Saturday, March 20, 2010

US State of the Media 2009 report paints grim picture

The latest American State of the News Media report shows a continuing and catastrophic decline in advertising revenue in online, newspapers, magazines, radio and network television. Cable television was the only sector not to decline and the overall picture leaves analysts wondering how much farther the industry has yet to fall. Amid the gloom, the Pew Project report says 2009 was the breakthrough year for Twitter and other social media which emerged as powerful tools for disseminating information and mobilising citizens.

But the uncontrolled nature of social media is not much consolation for major news media organisations. Their most immediate concern is how much revenue they will regain as the US economy pulls out of recession. Market research and investment banking firm Veronis Suhler Stevenson predicts that by 2013 newspapers, radio and magazines will take in almost half as much in ad revenues as they did in 2006.

The collapse so far has been extraordinary. Newspapers, including online, saw ad revenue fall by a quarter during the year bringing the total loss over the last three years to 43 percent. Local television ad revenue fell 22 percent in 2009; triple the previous year’s decline. Magazine ad revenue dropped 17 percent, network TV is down by 8 percent, while online ad revenue fell by 5 percent. Revenue to network TV news and online news sites weren’t broken out of the overall totals but most likely fared much worse.

Newspapers are in the worst trouble. The researchers estimated the US newspaper industry has lost $1.6 billion in annual reporting and editing capacity since 2000 - roughly 30 percent. They predict further cuts in what remains a $4.4b industry in 2010. This is a major concern because newspapers still provide the largest share of reportorial journalism. The report uses the metaphor of sand in an hourglass. “The shrinking money left in print, which still provides 90% of the industry’s funds, is the amount of time left to invent new revenue models online,” it said. “The industry must find a new model before that money runs out.”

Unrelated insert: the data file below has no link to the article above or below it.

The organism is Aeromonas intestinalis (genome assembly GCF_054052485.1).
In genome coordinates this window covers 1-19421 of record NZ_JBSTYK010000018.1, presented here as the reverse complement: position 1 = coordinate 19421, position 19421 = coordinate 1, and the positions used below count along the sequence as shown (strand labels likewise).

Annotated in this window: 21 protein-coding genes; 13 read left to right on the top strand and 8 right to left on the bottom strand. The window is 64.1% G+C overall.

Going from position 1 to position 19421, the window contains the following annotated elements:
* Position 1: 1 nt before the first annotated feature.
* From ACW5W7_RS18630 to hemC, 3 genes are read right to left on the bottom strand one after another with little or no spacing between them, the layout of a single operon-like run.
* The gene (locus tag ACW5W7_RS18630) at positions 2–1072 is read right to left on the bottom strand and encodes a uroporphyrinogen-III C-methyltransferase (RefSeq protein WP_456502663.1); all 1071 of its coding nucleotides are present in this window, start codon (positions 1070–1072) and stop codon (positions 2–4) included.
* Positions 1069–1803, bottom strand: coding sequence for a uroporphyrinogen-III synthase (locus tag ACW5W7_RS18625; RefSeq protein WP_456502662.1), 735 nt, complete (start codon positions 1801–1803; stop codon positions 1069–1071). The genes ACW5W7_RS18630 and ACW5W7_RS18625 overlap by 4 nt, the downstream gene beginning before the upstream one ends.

But it is not just newspapers feeling the heat. Network news divisions are on a long slow curve of decline since their 1980s peak period and have since halved in size. Local television has not been hit as hard but is also feeling the pain. One estimate puts the losses in the last two years at over 1,600 jobs roughly 6 percent. Flagship magazines such as Time and Newsweek have also shed almost half their staff since 1983.

Life on the Internet paints a more complex picture. Almost three in five Internet users now use some kind of social media, including Twitter, blogging and networking sites. Citizen journalism is on the rise at local levels and rapidly filling niches vacated by undernourished news organisations. But the report says that despite the invention and energy of new media efforts, their scale is dwarfed by what has been lost. The J-Lab project estimates $140 million of non-profit money has been pumped into new media in four years but that represents less than a tenth of newspaper losses alone. According to NYU’s Clay Shirky “the old stuff gets broken faster than the new stuff is put in its place.”